IU in the News

A daily digest of media coverage about Indiana University

March 12, 2021
IU in the News is a daily review of the important news stories relating to Indiana University. It is not intended to be an all-inclusive gathering of news, and no editorial revisions are made to the content, which is presented as it was initially published or broadcast.

IU Making Headlines


Indiana University, Purdue University prepare for NCAA games

Purdue University and Indiana University are making sure they're ready to welcome basketball fans for the NCAA tournament. "This is a state that's known for its passion for basketball," said Indiana University Senior Associate Athletic Director for Strategic Communications Jeremy Gray. On any given day Simon Skjodt Assembly Hall can fit about 17,200 people. "One of the great cathedrals to the sport of basketball not only in the state of Indiana is Simon Skjodt Assembly Hall," said Gray. But because of the coronavirus, Indiana University is welcoming up to 500 people for the NCAA games. Only teams and families will attend games. 

Related stories: WIBC

IU Voices in the News

Indiana Public Media

AUDIO: Vaccination plans and local progress fighting COVID spread

It's been a year since the first known COVID-19 cases cropped up in Indiana, and a vaccine that didn't exist a year ago is now available to Hoosiers older than 50. COVID cases have been dropping in recent weeks, which is attributed in part to the fact that many Hoosiers have had COVID, and now have some level of immunity.  ... Institutions like Indiana University have announced plans to return to mostly in-person schedules for fall 2021, after having to make a move to virtual classrooms this time last year. Join us this week as we talk about where the state and Monroe County are in fighting the spread of COVID-19 and how plans for COVID vaccinations are progressing. Guests include Kirk White, assistant vice president for strategic partnerships, Indiana University.


Plainfield mothers upset after they said their photographer kept canceling photoshoots

Professional photographers warn that anyone can become a photographer. Indiana University Professor Steve Raymer spent 25 years capturing images for National Geographic Magazine. He said photographers do not need licenses to work with the public. "There are a lot of good photographers who make outstanding images but they're pretty lousy businesspeople," he said. He had a few suggestions if you are shopping for a photographer.

Indianapolis Business Journal

Racism can be found in code-speak

Written by Shariq Siddiqui, assistant professor and director of the Muslim Philanthropy Initiative at the Lilly Family School of Philanthropy at Indiana University. Since childhood, I have loved books, stories and movies about spies, especially stories that included intricate codes and cyphers. It always amazed me how people could communicate with each other in a way that only people who understood the code would understand. But as I grew older, I realized that speaking in code was not just about fun or about spy novels. Speaking in code is an important feature of bigotry and racism.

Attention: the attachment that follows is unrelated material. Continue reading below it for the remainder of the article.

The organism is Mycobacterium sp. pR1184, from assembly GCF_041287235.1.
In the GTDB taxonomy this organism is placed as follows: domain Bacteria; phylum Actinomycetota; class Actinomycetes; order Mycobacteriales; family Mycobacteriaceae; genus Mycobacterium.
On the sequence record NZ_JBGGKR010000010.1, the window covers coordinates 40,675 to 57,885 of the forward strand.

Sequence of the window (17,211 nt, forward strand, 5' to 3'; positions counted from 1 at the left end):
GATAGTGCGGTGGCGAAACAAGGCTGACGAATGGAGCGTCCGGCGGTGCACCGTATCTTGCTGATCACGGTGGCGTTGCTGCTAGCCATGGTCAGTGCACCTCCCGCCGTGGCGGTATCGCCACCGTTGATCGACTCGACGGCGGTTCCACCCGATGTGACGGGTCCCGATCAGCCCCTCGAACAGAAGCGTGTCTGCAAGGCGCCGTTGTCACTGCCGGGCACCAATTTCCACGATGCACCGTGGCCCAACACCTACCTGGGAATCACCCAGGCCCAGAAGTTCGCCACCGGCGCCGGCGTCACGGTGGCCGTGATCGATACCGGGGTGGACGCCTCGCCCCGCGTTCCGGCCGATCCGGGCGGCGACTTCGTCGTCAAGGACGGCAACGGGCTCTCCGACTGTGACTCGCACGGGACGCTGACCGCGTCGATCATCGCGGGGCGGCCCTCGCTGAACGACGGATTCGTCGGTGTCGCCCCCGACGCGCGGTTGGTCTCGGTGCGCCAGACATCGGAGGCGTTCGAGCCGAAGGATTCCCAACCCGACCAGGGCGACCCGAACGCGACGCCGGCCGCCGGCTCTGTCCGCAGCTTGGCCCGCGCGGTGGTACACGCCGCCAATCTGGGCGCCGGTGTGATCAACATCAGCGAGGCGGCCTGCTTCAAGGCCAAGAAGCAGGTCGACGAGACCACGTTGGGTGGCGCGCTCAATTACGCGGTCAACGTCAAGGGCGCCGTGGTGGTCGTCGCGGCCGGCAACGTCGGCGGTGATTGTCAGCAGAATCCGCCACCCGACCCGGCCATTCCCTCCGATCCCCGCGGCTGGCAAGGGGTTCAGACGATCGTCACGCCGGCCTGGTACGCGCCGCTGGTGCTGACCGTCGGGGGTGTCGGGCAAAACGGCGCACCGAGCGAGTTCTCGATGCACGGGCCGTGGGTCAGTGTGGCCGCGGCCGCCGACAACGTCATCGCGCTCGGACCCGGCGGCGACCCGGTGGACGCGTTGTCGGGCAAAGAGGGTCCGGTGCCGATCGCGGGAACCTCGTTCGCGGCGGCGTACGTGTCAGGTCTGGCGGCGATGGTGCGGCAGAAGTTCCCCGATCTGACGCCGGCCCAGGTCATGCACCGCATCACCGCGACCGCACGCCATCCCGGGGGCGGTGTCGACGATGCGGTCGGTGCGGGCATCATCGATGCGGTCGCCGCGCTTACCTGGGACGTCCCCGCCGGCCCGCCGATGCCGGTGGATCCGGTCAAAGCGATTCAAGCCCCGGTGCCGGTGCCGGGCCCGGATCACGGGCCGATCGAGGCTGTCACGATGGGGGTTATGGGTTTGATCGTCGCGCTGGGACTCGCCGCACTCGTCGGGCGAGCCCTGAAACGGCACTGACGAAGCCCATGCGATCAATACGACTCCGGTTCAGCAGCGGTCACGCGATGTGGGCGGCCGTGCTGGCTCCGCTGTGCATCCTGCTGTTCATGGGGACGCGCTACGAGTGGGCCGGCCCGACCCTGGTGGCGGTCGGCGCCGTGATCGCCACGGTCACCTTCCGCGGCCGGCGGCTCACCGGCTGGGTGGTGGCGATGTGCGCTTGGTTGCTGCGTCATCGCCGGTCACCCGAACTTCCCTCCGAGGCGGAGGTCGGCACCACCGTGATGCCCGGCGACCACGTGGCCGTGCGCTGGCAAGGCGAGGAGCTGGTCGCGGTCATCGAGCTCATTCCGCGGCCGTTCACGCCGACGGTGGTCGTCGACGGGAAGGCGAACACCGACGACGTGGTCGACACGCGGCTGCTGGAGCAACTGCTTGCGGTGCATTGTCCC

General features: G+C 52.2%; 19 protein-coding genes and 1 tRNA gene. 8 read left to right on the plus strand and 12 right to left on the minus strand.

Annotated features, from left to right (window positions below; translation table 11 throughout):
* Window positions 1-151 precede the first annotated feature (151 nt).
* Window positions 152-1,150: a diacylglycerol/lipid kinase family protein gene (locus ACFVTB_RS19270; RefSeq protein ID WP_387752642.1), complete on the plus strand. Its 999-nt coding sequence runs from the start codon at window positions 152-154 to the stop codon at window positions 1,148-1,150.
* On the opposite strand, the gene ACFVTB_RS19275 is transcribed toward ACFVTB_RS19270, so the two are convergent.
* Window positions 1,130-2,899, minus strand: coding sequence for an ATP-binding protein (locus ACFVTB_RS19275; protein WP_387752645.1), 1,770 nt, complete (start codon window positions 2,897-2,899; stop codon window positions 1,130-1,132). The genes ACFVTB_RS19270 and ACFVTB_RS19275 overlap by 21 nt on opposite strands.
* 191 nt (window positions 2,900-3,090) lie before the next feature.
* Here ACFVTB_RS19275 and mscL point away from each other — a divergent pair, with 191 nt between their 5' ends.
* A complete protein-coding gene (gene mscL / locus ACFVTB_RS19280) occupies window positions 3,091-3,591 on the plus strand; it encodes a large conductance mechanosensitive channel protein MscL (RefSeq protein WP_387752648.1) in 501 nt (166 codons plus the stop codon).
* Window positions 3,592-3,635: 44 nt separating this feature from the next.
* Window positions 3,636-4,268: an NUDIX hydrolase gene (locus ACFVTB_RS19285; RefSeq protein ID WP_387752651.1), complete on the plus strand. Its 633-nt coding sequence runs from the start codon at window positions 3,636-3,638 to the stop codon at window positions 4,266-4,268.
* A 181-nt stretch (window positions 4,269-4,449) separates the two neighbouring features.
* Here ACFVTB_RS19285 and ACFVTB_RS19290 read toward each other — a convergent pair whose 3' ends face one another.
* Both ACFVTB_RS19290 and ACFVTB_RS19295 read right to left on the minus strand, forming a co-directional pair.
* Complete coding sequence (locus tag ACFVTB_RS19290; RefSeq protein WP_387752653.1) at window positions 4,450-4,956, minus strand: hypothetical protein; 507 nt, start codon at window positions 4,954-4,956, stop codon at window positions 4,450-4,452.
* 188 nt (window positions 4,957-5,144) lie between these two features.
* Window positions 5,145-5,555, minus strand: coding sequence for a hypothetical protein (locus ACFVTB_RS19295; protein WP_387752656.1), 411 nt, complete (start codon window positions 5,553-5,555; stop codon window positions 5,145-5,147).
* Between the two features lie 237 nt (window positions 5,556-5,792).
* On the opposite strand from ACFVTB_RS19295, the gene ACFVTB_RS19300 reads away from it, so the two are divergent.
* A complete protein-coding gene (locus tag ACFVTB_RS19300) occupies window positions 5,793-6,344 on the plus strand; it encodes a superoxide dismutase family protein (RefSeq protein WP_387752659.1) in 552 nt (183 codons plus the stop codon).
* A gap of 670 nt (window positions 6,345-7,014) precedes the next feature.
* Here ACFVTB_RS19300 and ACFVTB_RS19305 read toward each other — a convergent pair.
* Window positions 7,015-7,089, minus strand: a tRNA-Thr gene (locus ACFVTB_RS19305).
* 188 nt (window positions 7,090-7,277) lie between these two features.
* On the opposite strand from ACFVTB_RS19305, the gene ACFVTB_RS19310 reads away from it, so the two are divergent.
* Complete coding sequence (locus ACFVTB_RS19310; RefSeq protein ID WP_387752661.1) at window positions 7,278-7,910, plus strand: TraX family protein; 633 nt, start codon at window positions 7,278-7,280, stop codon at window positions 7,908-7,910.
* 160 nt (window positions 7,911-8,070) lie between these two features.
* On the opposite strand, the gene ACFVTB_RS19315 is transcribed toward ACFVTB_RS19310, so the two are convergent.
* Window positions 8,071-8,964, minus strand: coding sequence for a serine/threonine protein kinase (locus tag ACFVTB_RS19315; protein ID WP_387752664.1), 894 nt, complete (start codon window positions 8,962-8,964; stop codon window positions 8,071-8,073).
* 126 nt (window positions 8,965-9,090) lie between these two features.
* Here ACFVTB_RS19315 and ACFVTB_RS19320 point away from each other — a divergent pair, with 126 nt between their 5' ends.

Indianapolis Business Journal

Pandemic has walloped Black female labor participation

Written by Una Osili, professor of economics and associate dean for research and international programs at Indiana University Lilly Family School of Philanthropy. Last month, we celebrated Black History Month -- the annual celebration of achievements by African Americans and a time set aside to recognize their central role in U.S. and world history. But history does not just refer to the past; history is also being made in the present. ... During this time, we recognize the breakthrough work and contributions of Black women and women of color. We celebrate these achievements, but at the same time, there are troubling signs ahead. In the past year, COVID-19 and its economic fallout now threaten women's progress -- especially women of color -- over the decades.


Billions in COVID stimulus payments, tax credits, local relief coming to Indiana

One of the biggest impacts from the stimulus package signed into law Thursday by President Joe Biden is a third round of stimulus checks, but not everyone who got the full amount the last two rounds will see the full $1,400 this time. Kyle Anderson, an economist at Indiana University Kelley School of Business, said, "The bill was definitely trying to target it at families that need it the most so the income threshold has come down a little bit." ... "You know the goal of this is just to try to get us back to a normal economic environment and hopefully we are just a few months away from being there."

The Sumter Item

Opinion: What the United States' foreign policy can look like

Written by Lee Hamilton, a senior adviser for the Indiana University Center on Representative Government; a Distinguished Scholar at the IU Hamilton Lugar School of Global and International Studies; and a Professor of Practice at the IU O'Neill School of Public and Environmental Affairs. We often think of foreign and domestic policy as two separate and distinct fields. But for an American president, they are inextricably tied together. And as the Biden administration moves forward on its priorities, this is likely to become clear. The reason is that what we do in one area has an impact on what we can do in the other. If we are not strong economically and politically at home -- stable, prosperous, free -- we are weaker in the world. And for those of us at home, our ability to lead globally is not only of great interest, but also affects our perception of our own country.

IU is making headlines every day

Visit our website for more Indiana University coverage from local, regional and national news media.
See all IU in the News articles